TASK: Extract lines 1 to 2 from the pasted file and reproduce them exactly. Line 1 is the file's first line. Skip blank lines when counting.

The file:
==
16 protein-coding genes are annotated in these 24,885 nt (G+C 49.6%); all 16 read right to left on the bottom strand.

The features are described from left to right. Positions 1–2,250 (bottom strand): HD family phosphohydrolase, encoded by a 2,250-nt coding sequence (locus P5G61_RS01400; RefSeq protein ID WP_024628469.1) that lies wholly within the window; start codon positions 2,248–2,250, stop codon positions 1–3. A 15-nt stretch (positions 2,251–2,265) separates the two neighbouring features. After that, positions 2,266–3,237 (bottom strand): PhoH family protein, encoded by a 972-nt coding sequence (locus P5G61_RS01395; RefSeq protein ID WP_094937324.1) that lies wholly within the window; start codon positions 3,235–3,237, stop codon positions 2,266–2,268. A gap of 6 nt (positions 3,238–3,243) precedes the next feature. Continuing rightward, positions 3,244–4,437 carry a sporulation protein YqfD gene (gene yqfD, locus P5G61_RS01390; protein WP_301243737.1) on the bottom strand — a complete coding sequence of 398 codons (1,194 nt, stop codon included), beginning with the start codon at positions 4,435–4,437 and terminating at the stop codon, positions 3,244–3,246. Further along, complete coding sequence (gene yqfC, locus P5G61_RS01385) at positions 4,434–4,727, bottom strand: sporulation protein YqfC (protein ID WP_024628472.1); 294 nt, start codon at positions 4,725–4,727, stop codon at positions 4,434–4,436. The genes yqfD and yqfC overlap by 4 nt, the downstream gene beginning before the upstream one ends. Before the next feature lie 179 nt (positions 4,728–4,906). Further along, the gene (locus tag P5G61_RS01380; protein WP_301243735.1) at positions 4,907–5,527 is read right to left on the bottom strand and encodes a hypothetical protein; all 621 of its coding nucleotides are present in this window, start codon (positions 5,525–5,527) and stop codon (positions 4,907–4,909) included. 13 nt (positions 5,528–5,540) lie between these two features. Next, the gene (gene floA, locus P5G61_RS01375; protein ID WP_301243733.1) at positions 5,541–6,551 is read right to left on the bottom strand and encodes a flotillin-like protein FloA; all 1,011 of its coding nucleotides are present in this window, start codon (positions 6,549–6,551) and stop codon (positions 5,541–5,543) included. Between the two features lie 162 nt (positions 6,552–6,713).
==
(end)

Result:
16 protein-coding genes are annotated in these 24,885 nt (G+C 49.6%); all 16 read right to left on the bottom strand.

The features are described from left to right. Positions 1–2,250 (bottom strand): HD family phosphohydrolase, encoded by a 2,250-nt coding sequence (locus P5G61_RS01400; RefSeq protein ID WP_024628469.1) that lies wholly within the window; start codon positions 2,248–2,250, stop codon positions 1–3. A 15-nt stretch (positions 2,251–2,265) separates the two neighbouring features. After that, positions 2,266–3,237 (bottom strand): PhoH family protein, encoded by a 972-nt coding sequence (locus P5G61_RS01395; RefSeq protein ID WP_094937324.1) that lies wholly within the window; start codon positions 3,235–3,237, stop codon positions 2,266–2,268. A gap of 6 nt (positions 3,238–3,243) precedes the next feature. Continuing rightward, positions 3,244–4,437 carry a sporulation protein YqfD gene (gene yqfD, locus P5G61_RS01390; protein WP_301243737.1) on the bottom strand — a complete coding sequence of 398 codons (1,194 nt, stop codon included), beginning with the start codon at positions 4,435–4,437 and terminating at the stop codon, positions 3,244–3,246. Further along, complete coding sequence (gene yqfC, locus P5G61_RS01385) at positions 4,434–4,727, bottom strand: sporulation protein YqfC (protein ID WP_024628472.1); 294 nt, start codon at positions 4,725–4,727, stop codon at positions 4,434–4,436. The genes yqfD and yqfC overlap by 4 nt, the downstream gene beginning before the upstream one ends. Before the next feature lie 179 nt (positions 4,728–4,906). Further along, the gene (locus tag P5G61_RS01380; protein WP_301243735.1) at positions 4,907–5,527 is read right to left on the bottom strand and encodes a hypothetical protein; all 621 of its coding nucleotides are present in this window, start codon (positions 5,525–5,527) and stop codon (positions 4,907–4,909) included. 13 nt (positions 5,528–5,540) lie between these two features. Next, the gene (gene floA, locus P5G61_RS01375; protein ID WP_301243733.1) at positions 5,541–6,551 is read right to left on the bottom strand and encodes a flotillin-like protein FloA; all 1,011 of its coding nucleotides are present in this window, start codon (positions 6,549–6,551) and stop codon (positions 5,541–5,543) included. Between the two features lie 162 nt (positions 6,552–6,713).